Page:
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EHRENREICH v. WEINBERGER

June 27, 1975

Joanne O. EHRENREICH, Plaintiff,
v.
Caspar WEINBERGER, Secretary of Health, Education and Welfare of the United States of America Social Security Administration, Washington, D. C., Defendant



The opinion of the court was delivered by: CURTIN

CURTIN, Chief Judge.

 This is an action brought under § 205(g) of the Social Security Act, 42 U.S.C. § 405(g), to review a final decision of the Secretary of Health, Education and Welfare denying plaintiff's application for widow's insurance benefits based on disability under §§ 202(e) and 223(d) of the Act, 42 U.S.C. §§ 402(e) and 423(d). Plaintiff filed an application for disabled widow's insurance benefits on November 26, 1971 alleging that she became unable to work in April, 1963 at age 49. Since plaintiff attained the age of 60 on November 14, 1973, her prescribed period of eligibility extended from November, 1971 to October 31, 1973. After a hearing before an administrative law judge, a decision was filed on September 5, 1973 holding that the plaintiff was not under a disability. The Appeals Council approved the decision of the administrative law judge on November 8, 1973 and this lawsuit followed. The case is now before the court on motions of both plaintiff and defendant for summary judgment pursuant to Rule 56 of the Federal Rules of Civil Procedure.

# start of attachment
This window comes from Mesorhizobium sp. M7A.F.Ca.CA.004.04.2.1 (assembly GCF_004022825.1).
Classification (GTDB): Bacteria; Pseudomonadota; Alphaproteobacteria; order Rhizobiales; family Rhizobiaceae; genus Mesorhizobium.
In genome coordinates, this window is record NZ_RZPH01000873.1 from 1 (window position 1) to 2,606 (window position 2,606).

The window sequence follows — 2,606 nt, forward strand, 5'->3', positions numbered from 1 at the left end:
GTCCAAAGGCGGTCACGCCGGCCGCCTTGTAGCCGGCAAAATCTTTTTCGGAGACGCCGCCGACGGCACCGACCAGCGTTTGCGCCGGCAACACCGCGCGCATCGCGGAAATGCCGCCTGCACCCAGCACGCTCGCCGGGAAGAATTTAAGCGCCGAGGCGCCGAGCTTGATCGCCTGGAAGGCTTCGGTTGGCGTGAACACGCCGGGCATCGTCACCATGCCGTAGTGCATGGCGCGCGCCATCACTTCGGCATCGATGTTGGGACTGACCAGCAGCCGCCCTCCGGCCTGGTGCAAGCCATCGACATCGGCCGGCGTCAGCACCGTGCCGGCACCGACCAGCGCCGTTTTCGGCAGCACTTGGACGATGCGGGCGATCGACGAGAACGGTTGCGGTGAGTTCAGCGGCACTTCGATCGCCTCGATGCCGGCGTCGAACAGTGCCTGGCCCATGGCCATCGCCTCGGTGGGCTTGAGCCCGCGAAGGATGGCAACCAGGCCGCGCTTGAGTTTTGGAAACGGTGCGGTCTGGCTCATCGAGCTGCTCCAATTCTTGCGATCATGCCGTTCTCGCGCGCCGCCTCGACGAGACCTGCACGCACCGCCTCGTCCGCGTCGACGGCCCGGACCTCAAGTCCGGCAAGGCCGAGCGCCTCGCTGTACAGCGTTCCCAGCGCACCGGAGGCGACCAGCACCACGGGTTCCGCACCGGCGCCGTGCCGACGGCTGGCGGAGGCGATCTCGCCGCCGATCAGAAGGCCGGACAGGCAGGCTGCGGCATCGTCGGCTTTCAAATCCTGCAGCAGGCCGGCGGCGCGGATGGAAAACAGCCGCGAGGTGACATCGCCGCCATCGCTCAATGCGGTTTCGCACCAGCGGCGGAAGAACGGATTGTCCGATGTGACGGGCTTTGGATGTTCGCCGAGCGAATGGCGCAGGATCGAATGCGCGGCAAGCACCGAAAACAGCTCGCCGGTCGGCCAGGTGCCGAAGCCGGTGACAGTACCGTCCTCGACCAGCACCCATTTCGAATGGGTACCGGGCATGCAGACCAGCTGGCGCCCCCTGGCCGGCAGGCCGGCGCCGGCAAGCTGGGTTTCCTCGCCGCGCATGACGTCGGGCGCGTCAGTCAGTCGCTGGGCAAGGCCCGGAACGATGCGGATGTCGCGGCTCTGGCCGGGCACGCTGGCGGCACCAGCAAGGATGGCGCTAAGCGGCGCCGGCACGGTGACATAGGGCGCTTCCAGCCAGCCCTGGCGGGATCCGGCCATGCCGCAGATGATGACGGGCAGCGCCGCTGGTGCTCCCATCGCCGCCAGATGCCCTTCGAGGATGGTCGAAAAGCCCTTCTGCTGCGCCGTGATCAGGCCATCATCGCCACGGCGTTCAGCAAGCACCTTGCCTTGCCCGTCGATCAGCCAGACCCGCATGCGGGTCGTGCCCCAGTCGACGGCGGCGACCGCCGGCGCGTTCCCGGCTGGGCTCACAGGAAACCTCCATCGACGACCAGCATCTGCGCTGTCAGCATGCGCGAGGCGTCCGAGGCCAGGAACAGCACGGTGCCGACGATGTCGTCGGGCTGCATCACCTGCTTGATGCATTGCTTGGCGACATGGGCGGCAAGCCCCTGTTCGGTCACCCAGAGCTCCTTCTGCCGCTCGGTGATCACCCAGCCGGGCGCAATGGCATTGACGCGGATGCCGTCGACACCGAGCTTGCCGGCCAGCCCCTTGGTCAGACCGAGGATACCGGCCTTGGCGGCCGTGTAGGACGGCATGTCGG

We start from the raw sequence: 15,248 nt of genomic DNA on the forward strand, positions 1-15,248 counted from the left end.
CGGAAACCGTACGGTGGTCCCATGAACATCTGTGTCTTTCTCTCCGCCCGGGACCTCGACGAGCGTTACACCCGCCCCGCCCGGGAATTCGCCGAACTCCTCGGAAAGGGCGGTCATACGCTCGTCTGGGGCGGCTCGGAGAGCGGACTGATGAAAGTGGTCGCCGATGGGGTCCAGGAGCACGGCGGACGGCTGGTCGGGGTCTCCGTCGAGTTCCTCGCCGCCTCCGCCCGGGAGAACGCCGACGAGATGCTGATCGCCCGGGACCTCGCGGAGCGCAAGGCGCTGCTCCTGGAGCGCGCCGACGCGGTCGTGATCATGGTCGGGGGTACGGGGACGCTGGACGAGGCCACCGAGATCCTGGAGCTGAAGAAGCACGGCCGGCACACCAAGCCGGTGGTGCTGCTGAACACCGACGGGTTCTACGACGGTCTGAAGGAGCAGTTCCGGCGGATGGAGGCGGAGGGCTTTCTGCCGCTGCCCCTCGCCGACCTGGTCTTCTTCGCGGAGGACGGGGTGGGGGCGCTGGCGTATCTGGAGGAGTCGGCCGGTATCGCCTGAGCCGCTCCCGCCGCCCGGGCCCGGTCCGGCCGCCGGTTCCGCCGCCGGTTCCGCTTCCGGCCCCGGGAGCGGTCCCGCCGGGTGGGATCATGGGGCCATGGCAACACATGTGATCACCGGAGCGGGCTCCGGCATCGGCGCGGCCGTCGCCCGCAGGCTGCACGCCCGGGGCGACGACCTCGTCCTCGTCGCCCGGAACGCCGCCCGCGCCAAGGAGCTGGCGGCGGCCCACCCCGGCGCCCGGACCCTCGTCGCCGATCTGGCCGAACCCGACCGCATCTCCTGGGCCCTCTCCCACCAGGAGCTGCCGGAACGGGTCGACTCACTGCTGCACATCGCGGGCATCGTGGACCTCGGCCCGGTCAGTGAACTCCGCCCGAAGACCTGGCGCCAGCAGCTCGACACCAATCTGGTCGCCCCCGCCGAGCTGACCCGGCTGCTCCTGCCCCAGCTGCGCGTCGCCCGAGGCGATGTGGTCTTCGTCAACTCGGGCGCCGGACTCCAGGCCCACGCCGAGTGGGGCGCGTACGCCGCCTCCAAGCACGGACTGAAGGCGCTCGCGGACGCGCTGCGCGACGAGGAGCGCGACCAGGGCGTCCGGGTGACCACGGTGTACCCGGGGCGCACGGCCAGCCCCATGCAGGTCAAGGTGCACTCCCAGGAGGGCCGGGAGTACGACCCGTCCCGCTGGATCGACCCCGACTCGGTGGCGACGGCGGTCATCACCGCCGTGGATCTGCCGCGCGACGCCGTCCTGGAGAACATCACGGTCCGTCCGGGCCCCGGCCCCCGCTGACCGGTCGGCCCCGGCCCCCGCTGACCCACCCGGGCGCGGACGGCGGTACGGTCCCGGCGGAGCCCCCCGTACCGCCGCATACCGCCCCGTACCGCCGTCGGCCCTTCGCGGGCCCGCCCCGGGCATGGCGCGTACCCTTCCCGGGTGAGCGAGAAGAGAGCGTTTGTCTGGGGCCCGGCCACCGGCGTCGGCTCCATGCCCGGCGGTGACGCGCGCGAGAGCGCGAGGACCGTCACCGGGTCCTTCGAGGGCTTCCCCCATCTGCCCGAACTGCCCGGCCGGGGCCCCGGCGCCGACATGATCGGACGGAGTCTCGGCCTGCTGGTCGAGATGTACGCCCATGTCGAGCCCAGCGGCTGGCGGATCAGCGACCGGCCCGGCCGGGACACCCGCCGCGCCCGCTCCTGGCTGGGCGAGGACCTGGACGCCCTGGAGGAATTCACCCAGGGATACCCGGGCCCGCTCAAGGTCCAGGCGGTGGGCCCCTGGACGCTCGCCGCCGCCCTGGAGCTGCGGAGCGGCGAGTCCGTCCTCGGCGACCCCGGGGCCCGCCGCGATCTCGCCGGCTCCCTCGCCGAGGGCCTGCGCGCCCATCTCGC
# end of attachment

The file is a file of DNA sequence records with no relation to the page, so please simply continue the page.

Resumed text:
To qualify for benefits as a disabled widow under the Social Security Act, a claimant must establish that she is at least 50 years of age, that she is the widow of a wage earner who died fully insured, and that she is under a disability. 42 U.S.C. § 402(e). A widow shall not be deemed to be under a disability unless

 
. . . his or her physical or mental impairment or impairments are of a level of severity which under regulations prescribed by the Secretary is deemed to be sufficient to preclude an individual from engaging in any gainful activity. 42 U.S.C. § 423(d)(2)(B).

 Pursuant to 42 U.S.C. § 423(d), the Secretary promulgated Social Security Administration Regulation No. 4, 20 C.F.R. § 404.1504, which provides that a widow shall be determined to be under a disability only if

 
(a) His or her impairment or impairments meet the duration requirement in § 404.1501 and are listed in the appendix to this subpart; or
 
(b) His or her impairment or impairments are not listed in the appendix to this subpart, but singly or in combination meet the duration requirement in § 404.1501 and are determined by the Secretary to be medically the equivalent of a listed impairment.

 The determination of a disability for disabled widow's benefits is therefore concerned solely with the severity of the impairment. Truss v. Richardson, 338 F. Supp. 741 (E.D.Mich.1971); Hendrix v. Finch, 310 F. Supp. 513 (D.S.C.1970). In contrast, 42 U.S.C. § 423(d)(1)(A) (disability insurance) also requires consideration of plaintiff's age, educational background and work experience. Underwood v. Ribicoff, 298 F.2d 850, 851 (4th Cir. 1962). Further, under 42 U.S.C. § 423(d)(2)(B), a widow must establish that she is precluded from engaging in "any gainful activity," whereas under 42 U.S.C. § 423(d)(1)(A) a claimant must only establish inability to engage in "any substantial gainful activity."